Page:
When I was 16 years old, I used to religiously listen to a Podcast called Indie Feed for all of my obscure, teenage music needs. That’s where I first heard the hard and hazy single, “Black Grease” by The Black Angels from their album, Passover. From that day forward, I was hooked. In the years following, The Black Angels served as an ambassador to my growing interest in Austin’s psych scene. This past Friday, the psychedelic revivalists came to Workplay Theater in support of their latest album, Indigo Meadow, released this past April on Blue Horizon. After their less than great album review on Pitchfork (They were given a 4.9 for taking their lyrics too seriously and alluding to the Newton, Conneticut shootings: “Bullshit is fine if you can sell it, but the Black Angels have finally laid it on too thick.”), I wasn’t sure what to expect.
I arrived at Workplay right after Wall of Death finished their set. Hanni El Khatib played shortly after to a pretty small and inattentive crowd, most of them lingering in the back booths. Khatib displayed a mighty amount of energy, however, with earth-shattering guitar solos and soulful melodies. If that didn’t get the apathetic patrons residing in the back of the room, I’m not sure what would. Khatib vocalized his opinions of the low energy in the room, claiming that the audience “wasn’t drunk enough.” He should be well aware that there’s always that one person in the crowd that’s most definitely drunk enough, and when he said that, she let out a blood curdling squeal that echoed throughout the space. Khatib chuckled at her and continued playing, and fumbling up the words a bit in “You Rascal You,” but it was still just as bluesy and raw as I expected nonetheless.
Although this was my fifth time seeing the band, The Black Angels hadn’t played in Birmingham in three years. Their last show in our state was in November of 2010 at Bottletree, where there were no more than thirty in attendance. After a friend of mine working at the venue told me that there were only forty tickets sold in presales, I was afraid that the band would encounter the same problem again, and possibly never return. I was still feeling anxious about it up until the band actually took the stage. The audience had only begun to swell around ten o’clock.
The venue had the entire Velvet Underground & Nico album playing on a loop between sets, which was fitting since the band got their name from “The Black Angel’s Death Song.” When the Black Angels took the stage, they were accompanied by a kaleidoscopic light show with retro, hallucinogenic projections of colors, designs, and even naked chicks. They opened with “Vikings,” allowing lead singer, Alex Maas, to showcase his vocal talent with a saturated drum beat. However, I was disappointed to see guitarist, Christian Bland, struggle with his instrumental setup. He periodically walked back and forth from his pedals to his amp, adjusting and readjusting with a worried look on his face. He unfortunately experienced a good bit of screeching feedback in his mic as well.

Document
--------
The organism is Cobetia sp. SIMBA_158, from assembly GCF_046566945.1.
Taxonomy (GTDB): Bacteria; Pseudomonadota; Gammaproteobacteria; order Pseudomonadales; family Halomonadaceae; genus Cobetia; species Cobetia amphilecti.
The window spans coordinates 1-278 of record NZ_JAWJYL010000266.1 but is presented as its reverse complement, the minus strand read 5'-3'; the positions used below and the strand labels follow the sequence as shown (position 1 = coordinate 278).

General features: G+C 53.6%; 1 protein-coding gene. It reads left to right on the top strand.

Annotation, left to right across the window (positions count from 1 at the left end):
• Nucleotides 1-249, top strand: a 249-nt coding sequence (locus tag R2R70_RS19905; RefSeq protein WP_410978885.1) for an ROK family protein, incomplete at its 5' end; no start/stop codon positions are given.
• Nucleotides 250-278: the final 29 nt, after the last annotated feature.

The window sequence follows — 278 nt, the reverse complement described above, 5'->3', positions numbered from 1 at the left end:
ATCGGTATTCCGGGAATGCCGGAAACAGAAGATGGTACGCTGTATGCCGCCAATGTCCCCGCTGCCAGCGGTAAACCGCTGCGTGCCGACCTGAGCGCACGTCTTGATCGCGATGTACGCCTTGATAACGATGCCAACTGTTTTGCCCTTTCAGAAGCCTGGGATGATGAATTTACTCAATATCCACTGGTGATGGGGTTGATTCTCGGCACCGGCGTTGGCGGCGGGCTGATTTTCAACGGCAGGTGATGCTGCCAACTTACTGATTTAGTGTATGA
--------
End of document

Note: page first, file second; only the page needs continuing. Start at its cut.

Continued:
The band played a few songs of their new record, including a sultry track called “Evil Things,” and their single, “Don’t Play with Guns.” They also played older tunes such as the acidic crowd favorite, “Bad Vibrations,” the lyrically stimulating “Doves,” the droning, “Young Men Dead,” the darkly toned “Entrance Song,” “Telephone,” a more blatant throwback to The Doors, and of course, “Black Grease.” One thing about attending a Black Angels show is that the crowd can be pretty unpredictable. At these shows, I’ve been sexually harassed, pushed, shoved, offered acid, and punched in the jaw. However, the Birmingham crowd was pretty calm. It could have been all the lights hypnotizing them into a trance, but needless to say, I was quite relieved.
I had always accepted The Black Angels as extremely aloof, with minimal to no crowd interaction. Insidious Maas always has his signature newsboy cap covering his eyes, (my friend jokingly turned around and said “I’ll bet you a beer that the singer’s gonna be wearing a hat” before the show started) and seems to be in a perpetual trance led by powerhouse drummer, Stephanie Bailey. Perhaps Bland was humbled by his malfunctioning sound setup though, but he was joking and laughing with the crowd, taking a request to play “Manipulation” for the encore, and it was another side of the band members that I hadn’t seen.
The Black Angels formed in 2004 in Austin, Texas. Like the psychedelic bands that they draw inspiration from, the Black Angels proudly insert their progressive political views in their music. I don’t believe that politically driven lyrics should be crucified by a music blog. In the sixties, musicians lyrically protested the Vietnam War. Now, The Black Angels have displayed their enthusiasm for gun reform. From their website: “Our music has always tried to shed light on issues that may be hard to deal with or confront,” says Maas. “If people think they can ignore the issues, they are wrong.”